Missouri? I doubt it. It was the Tigers who started this whole mess months ago, when Missouri Gov. Jay Nixon all but begged the Big Ten to take his state’s university.

But the Big Ten wanted Nebraska more, and one D-I athletic director even told that now Missouri is “getting the cold shoulder from the Big Ten.”

No, it’s time for the Huskers to look toward the East, at the other nationally-relevant program in the region.

Iowa/Nebraska has the potential to become the Big Ten West’s equivalent of Ohio St./Michigan (if the conference splits that way).

The two are intertwined by more than just geographic location, too — Husker coach Bo Pelini got his start as a graduate assistant under Iowa legend Hayden Fry.

I know this isn’t the reason UNL is making the move. The Huskers want more cash, and to be part of a more academically-sound, research-driven athletic conference like the Big Ten.

If that means severing ties with the rest of the Big 12, so be it.

No hard feelings.

Now, how about bronzing that corn cob?

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Top 10 sports movies of all time

It was a sad moment when I learned of the passing of Dennis Hopper.

As an actor, he’s very accomplished. But, the role I will most remember him for is Shooter in “Hoosiers.”

A feel-good inspiring story based on a true story, “Hoosiers” is a great basketball movie — one of my favorites.

Hopper plays Shooter, a father to one of the players and for a brief time, the assistant coach to Norman Dale (played by Gene Hackman). This movie follows the small-town team of Hickory in its pursuit of greatness.

Based in Indiana, where basketball is supreme, the state tournament was a one-class system, pitting the small towns against the large ones.

It’s not unlike the story of Edgerton in 1960, when the Flying Dutchmen won in a one-class system.

But reminiscing with some friends about “Hoosiers” and Hopper, the conversation quickly turned to the best sports movies of all time. Since then, I have done some thinking, and I believe I have come up with my 10 favorites.

Of course, this is just my opinion; feel free to share your thoughts.

10. “The Blind Side”

A relatively new movie, but I believe it will stand the test of time. Based on the true story of Michael Oher, it tells the story of a football player’s rise to greatness. But it’s about more than football. It’s about compassion and hard work. From being homeless to becoming drafted, Oher’s story is an inspiring tale.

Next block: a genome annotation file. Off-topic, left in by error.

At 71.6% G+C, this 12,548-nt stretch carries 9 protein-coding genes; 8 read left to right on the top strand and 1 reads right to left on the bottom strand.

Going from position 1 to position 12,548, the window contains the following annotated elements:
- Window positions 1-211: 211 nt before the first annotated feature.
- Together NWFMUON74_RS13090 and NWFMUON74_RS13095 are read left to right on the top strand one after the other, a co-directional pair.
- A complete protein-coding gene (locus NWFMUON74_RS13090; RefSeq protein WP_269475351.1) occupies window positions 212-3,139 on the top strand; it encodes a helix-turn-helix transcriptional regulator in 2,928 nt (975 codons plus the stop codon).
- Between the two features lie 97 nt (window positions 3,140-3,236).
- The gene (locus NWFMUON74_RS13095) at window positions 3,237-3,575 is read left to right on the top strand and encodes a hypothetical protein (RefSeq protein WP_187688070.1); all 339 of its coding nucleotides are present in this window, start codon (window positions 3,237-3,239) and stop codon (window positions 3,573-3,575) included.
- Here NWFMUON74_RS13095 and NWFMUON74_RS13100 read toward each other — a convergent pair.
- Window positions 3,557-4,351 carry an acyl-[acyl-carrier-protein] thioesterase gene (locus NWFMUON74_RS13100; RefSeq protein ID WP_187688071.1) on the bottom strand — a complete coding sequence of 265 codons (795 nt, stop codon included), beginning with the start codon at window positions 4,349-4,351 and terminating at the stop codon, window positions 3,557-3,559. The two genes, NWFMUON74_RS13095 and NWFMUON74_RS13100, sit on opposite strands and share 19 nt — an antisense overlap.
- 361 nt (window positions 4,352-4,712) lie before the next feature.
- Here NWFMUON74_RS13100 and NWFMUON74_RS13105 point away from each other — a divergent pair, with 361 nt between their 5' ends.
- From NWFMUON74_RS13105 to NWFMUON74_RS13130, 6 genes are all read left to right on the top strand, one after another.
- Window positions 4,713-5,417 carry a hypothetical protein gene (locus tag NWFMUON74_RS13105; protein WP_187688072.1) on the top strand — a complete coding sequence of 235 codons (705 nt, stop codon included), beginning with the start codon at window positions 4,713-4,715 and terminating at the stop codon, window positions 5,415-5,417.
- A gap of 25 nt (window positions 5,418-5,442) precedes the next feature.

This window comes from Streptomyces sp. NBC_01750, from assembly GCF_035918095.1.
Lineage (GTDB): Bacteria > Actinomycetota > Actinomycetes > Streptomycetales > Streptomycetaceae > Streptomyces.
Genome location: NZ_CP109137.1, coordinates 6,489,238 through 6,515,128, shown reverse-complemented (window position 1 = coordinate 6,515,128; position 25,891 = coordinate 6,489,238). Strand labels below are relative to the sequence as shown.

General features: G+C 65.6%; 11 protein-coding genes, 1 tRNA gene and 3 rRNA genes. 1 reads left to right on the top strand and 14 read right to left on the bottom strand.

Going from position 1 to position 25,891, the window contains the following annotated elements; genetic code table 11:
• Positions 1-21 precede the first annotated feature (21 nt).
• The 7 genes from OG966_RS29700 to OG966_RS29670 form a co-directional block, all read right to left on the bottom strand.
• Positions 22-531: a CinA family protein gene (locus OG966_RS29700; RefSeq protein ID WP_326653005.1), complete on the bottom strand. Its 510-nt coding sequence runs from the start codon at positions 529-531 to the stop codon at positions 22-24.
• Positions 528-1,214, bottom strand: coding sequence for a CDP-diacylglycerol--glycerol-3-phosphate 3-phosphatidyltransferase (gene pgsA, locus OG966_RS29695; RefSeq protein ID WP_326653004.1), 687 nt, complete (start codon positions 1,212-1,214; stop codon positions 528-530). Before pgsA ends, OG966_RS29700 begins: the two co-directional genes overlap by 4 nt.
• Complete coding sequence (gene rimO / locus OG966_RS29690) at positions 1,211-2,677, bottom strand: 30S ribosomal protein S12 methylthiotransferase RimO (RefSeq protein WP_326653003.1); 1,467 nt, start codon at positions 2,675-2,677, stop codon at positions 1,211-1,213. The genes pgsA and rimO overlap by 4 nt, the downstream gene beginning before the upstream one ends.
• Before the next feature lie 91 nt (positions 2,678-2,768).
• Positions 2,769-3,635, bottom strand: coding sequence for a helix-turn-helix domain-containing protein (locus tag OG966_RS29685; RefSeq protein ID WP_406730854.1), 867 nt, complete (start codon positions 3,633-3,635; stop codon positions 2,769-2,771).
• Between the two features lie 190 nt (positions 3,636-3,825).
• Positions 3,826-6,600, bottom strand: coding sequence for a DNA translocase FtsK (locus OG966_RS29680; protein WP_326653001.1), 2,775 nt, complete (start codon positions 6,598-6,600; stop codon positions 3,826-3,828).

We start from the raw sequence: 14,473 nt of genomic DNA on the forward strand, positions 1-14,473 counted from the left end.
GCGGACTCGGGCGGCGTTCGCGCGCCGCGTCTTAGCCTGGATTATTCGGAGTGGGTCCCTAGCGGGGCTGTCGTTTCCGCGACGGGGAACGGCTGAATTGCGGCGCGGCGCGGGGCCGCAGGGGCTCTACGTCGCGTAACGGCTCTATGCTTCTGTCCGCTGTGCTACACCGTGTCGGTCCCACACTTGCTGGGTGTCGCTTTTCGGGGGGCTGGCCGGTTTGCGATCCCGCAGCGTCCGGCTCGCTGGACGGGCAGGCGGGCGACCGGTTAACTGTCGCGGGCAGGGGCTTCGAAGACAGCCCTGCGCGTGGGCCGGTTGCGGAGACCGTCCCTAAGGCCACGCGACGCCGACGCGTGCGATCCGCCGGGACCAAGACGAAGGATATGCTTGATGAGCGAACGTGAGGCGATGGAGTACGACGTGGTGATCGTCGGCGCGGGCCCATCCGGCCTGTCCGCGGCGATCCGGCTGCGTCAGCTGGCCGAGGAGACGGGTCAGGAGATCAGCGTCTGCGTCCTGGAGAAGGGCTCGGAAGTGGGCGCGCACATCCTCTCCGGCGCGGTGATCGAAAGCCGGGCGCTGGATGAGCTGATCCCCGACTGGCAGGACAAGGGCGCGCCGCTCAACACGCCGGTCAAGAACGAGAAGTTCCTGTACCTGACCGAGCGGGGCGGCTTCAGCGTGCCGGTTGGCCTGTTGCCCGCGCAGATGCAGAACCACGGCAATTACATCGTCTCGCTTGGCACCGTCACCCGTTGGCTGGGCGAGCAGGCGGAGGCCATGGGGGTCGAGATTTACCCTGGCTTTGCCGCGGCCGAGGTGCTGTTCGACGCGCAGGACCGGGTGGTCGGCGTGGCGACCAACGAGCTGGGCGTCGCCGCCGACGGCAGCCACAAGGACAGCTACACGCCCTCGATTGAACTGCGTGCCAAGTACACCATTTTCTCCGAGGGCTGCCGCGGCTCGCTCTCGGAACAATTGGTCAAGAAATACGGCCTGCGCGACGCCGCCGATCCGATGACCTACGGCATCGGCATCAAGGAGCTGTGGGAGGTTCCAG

9. “Miracle”

A true story based on the U.S. 1980 gold medal hockey team, “Miracle” takes the viewer through the good — and the bad — of the journey. With Kurt Russell as legendary coach Herb Brooks, this movie recaptures the magic of the amateur players turned champions.

8. “Field of Dreams”

“If you build it, he will come” has to be one of the best and most recognizable movie lines in history. A man, Kevin Costner, plows under his corn to build a baseball field in Iowa. His field allows old-time players one last chance to play. Of course, I’ve seen the field in Iowa, and have always had a soft spot in my heart for this one.

7. “Remember the Titans”

A movie with a sports undertone, “Remember the Titans” is about more than just football. It’s about the struggle of an integrated high school and how the football team helps ease that transition. There was nothing easy about the team coming together, leaving a classic story and movie. Also based on a true story, Denzel Washington gives a great performance as Coach Herman Boone.

6. “Rudy”

I still get choked up when I watch this movie. Also based on a true story, Sean Astin gives an inspiring performance as Daniel “Rudy” Ruettiger. I would be hard pressed to find a more emotionally-charged scene then when he is carried off the field after playing his one and only game.

5. “Major League”

A great cast makes this movie. A baseball comedy, the Cleveland Indians are forced to play with less than all-stars as the owner is trying to relocate the team. Between a washed-up catcher (played by Tom Berenger), an ex-con (Charlie Sheen) and a speedy rookie (Wesley Snipes), this movie is pure entertainment from beginning to end.

4. “Rocky”

Sure, they’ve made six “Rocky” movies, but nothing beats the original. A true underdog story, Sylvester Stallone is inspiring as Rocky, who is given a chance to be a boxing champion.

3. “Bull Durham”

Kevin Costner’s speech in this movie is perhaps some of the best writing in any sports movie on the list. A veteran minor-league catcher (Costner) is brought in by the Durham Bulls to help tame a wild pitcher (Tim Robbins). Great baseball, great writing and memorable lines make this a classic baseball film.

2. “Hoosiers”

The aforementioned movie based on a small-town’s basketball team. A film I could watch over and over and over again and never get tired of.

1. “Caddyshack”

My favorite sports movie of all time, hands down. Perhaps it’s my affinity for golf that leads me to this, or the performances by Bill Murray and Chevy Chase, but either way, it’s a classic. Murray’s eccentric ways create a comedic sub-plot, but from beginning to end, “Caddyshack” is my all-time favorite.